Self-replicating spots Int. J. Bif. Chaos. 16(12), (2007)

The major step  forward in the modern theory  of pattern formation was given by Turing (1952), who  used the linear analysis to determine the  conditions necessary  for  the creation  of  spatial patterns  in two-component reaction-diffusion  systems. A more  recent criteria for pattern formation  was proposed  by Koch & Meinhardt (1994) and Gierer &Meinhardt (2000) and  independently by Segel and Jackson (1972). They postulate that the interplay between two antagonic feedbacks is essential  for pattern formation.   On one hand,  the  positive  feedback  consists in  the  self-enhancement  or autocatalysis  of one of  the chemical components -  generally called activator  -,  a reaction  necessary  for  small  perturbations to  be amplified.    On  the   other  hand,   the  increase   in  activator's concentration  must be complemented by  a fast-diffusing  response in order to  obtain pattern  formation. 

The  most studied  examples  of the  two  types of  reaction-diffusion systems  are   the  Meinhardt  system  (Gierer &Meinhardt 2000)   and  the  diffusive Gray-Scott system (Pearson 1993) , respectively. The complex interplay between activator and inhibitor or substrate chemical, aided by  the  reaction  and  diffusion components  create  most  startling spatio-temporal  patterns, such as  spots, stripes ,  travelling waves , spot replication,  and spatio-temporal chaos,  in a nutshell,  a clear example of Turing patterns.   The Turing patterns are characterized by the active role that  diffusion plays in destabilizing the homogeneous steady state of the system. They emerge spontaneously as the system is driven  into  a state  where  it is  unstable  towards  the growth  of finite-wavelength stationary perturbations. Interesting  enough, the replication  characteristic  is   a  particularity  of  the  diffusive Gray-Scott  model   alone,  which  makes   it the  ideal   model  for developmental research.  In such cases, cell-like localized structures grow,  deform and  make replica  of themselves  until they  occupy the entire space .

The  Turing patterns  from the  work  of  Pearson 1993  on the  diffusive Gray-Scott  model   were  confirmed  experimentally   by  Lee, McCormick, Ouyang & Swinney (1993) including the spot  replication - Lee, McCormick, Swinney & Pearson (1994).  Theoretically, extensive work exist in the literature  on the dynamics of this model concerning the ``spot  replication'' in one, two and  three dimensions (Muratov & Osipov 2000). Moreover, Muratov & Osipov  (1999) developed a  theory of rotating spiral waves  for the diffusive Gray-Scott  model, as an  example of a vivid phenomenon  observed in many models and  biological systems.  In addition,  Nishiura &Ueyama (1999)  proposed a  theoretical mechanism that drives the replication  dynamics itself from a global bifurcation point of view.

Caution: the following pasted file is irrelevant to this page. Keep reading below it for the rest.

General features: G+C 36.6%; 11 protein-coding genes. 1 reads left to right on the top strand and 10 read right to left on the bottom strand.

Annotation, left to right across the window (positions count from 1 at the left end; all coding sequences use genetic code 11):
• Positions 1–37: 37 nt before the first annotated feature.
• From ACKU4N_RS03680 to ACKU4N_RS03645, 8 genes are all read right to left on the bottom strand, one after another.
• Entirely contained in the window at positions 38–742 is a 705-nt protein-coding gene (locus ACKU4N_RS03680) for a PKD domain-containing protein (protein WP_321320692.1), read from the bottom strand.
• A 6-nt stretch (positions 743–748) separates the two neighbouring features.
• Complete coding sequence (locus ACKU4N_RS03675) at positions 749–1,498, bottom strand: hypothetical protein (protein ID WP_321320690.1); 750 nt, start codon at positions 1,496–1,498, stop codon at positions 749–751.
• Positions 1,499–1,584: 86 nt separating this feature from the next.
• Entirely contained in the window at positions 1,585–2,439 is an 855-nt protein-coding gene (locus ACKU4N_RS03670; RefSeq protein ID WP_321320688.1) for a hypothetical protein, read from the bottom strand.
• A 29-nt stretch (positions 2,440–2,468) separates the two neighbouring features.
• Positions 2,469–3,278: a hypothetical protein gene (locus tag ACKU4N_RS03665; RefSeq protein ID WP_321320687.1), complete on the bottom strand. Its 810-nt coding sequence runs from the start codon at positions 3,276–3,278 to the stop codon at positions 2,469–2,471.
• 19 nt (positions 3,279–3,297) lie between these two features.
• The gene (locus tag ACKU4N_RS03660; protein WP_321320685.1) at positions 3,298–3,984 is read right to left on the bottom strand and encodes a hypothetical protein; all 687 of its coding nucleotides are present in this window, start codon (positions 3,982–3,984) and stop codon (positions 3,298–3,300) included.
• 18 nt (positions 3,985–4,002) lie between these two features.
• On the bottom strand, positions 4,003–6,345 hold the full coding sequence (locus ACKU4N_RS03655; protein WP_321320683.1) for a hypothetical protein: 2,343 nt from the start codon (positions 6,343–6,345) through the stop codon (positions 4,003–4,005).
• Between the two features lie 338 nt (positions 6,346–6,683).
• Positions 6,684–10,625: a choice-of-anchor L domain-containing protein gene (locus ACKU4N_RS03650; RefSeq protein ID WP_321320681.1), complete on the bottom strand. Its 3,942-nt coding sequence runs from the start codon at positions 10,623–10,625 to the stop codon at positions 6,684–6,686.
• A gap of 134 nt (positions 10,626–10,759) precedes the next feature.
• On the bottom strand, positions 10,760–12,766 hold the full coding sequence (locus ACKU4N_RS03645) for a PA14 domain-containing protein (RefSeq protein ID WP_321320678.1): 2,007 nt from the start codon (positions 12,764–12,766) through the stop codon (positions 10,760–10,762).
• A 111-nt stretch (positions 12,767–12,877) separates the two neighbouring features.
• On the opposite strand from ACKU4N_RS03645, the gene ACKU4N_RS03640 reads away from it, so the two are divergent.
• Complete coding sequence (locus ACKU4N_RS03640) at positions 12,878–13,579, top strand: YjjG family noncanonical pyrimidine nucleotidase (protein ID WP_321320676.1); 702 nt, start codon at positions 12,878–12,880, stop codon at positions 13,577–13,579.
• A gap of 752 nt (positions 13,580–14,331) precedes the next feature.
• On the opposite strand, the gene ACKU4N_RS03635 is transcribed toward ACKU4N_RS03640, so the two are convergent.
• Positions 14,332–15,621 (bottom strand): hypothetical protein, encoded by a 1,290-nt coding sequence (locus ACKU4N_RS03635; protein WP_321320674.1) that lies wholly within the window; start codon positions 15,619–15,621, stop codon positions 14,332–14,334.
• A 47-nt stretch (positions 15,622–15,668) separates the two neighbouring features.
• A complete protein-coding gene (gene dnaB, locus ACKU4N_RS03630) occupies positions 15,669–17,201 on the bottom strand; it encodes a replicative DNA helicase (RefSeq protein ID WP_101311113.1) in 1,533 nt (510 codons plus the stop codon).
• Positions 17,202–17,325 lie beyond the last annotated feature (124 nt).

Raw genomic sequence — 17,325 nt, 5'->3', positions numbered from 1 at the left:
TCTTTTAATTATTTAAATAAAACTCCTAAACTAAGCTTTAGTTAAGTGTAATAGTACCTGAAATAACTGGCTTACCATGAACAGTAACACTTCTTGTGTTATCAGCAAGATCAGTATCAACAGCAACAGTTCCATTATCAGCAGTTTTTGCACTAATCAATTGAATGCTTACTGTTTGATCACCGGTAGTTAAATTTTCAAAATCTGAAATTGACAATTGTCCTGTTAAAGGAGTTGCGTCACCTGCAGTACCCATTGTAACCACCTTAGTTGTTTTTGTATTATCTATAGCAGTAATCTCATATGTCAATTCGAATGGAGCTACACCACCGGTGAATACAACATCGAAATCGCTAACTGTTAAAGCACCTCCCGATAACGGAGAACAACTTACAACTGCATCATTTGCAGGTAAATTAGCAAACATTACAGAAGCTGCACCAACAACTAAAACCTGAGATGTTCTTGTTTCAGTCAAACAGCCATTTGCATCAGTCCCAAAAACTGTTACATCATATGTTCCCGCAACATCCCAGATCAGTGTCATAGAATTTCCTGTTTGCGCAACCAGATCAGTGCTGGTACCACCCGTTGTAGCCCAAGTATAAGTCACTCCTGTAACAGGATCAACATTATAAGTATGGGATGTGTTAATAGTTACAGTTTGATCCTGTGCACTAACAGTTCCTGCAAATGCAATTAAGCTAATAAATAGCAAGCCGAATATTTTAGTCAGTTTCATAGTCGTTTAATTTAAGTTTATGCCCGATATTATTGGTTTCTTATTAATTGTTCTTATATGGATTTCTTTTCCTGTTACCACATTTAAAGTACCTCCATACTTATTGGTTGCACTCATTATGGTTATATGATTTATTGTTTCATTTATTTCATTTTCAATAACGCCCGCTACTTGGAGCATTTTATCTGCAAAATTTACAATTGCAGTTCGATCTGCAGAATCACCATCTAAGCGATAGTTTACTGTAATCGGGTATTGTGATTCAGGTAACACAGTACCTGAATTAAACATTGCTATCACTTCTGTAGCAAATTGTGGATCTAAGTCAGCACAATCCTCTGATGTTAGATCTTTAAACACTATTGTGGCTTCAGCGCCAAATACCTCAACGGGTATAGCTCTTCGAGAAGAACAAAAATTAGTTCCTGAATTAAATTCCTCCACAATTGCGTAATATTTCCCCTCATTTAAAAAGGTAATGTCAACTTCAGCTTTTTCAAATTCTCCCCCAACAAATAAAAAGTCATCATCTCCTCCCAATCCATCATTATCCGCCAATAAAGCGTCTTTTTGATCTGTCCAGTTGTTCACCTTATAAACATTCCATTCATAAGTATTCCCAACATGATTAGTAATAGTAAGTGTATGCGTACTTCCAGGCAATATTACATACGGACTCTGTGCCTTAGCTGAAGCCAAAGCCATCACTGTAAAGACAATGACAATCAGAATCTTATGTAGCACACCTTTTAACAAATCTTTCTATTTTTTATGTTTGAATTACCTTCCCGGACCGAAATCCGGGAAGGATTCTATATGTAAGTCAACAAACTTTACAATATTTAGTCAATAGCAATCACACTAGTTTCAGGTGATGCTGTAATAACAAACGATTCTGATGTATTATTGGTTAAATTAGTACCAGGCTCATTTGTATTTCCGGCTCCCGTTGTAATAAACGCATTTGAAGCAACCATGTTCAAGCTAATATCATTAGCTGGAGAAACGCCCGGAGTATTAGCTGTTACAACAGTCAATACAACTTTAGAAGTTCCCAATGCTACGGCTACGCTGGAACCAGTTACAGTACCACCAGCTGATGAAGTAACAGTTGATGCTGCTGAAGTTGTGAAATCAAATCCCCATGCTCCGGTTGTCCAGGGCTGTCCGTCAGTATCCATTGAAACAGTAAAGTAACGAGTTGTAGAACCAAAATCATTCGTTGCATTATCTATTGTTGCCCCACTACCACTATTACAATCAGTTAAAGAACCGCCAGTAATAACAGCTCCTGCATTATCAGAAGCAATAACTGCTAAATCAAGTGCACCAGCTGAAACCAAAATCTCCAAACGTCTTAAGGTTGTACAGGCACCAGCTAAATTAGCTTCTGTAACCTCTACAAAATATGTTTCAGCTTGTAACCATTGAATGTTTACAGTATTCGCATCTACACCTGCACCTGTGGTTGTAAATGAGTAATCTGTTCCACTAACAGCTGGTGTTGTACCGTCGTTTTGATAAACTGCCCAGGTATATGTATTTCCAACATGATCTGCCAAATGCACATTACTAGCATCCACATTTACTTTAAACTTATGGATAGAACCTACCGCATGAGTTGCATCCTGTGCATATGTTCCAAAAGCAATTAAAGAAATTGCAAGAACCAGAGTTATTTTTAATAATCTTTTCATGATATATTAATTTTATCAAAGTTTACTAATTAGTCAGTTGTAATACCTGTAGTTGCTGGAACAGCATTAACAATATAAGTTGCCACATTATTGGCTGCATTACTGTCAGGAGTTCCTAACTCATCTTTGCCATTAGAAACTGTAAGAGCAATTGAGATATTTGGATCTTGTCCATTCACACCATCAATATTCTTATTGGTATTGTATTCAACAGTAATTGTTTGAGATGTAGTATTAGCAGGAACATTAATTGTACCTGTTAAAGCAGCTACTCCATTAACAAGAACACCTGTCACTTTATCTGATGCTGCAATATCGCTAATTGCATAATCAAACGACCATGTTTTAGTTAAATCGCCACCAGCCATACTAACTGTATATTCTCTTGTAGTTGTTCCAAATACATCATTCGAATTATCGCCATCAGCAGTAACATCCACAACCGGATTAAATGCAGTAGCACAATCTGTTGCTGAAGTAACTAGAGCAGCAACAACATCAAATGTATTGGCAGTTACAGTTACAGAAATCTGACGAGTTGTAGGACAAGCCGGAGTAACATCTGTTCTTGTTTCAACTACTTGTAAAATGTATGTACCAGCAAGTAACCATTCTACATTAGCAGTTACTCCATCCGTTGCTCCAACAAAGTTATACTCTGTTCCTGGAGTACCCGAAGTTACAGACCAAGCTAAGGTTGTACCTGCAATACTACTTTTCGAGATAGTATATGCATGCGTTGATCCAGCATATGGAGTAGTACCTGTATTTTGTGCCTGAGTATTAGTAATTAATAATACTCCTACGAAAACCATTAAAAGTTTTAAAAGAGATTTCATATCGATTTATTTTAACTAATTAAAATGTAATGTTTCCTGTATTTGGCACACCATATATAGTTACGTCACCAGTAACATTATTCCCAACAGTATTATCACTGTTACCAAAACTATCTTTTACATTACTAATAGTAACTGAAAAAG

This model was originally introduced in Gray-Scott (1985) as an isothermal system with chemical feedback  in a  continuously fed, well-stirred  tank reactor, where the last property implied the lack of diffusion. The analysis of the system revealed stationary states, sustained oscillations and even chaotic behavior. The model considers the chemical reactions describing  the  autocatalytic  growth   of  an  activator  V  on  the continuously fed substrate, U and the decay of the former in the inert product P, subsequently removed  from the system.  A major development was performed by Pearson (1993)  who introduced the role of space by  relaxing the constraint  of a well-stirred tank  and studied the evolution of the concentrations   of  the  two  chemical  components, u(x,y,t) and v(x,y,t) in two dimensions, in  the limit of small diffusion. The system has as parameters the Du and  Dv,  the  diffusion coefficients,  F, the dimensionless flow rate (the inverse of the residence time) and k, the decay  constant of  the activator,  V. The  original  study involved fixed   diffusion  coefficients,   Du  =   2  x 10 -5  and Dv=10 -5, with F and k being the control parameters.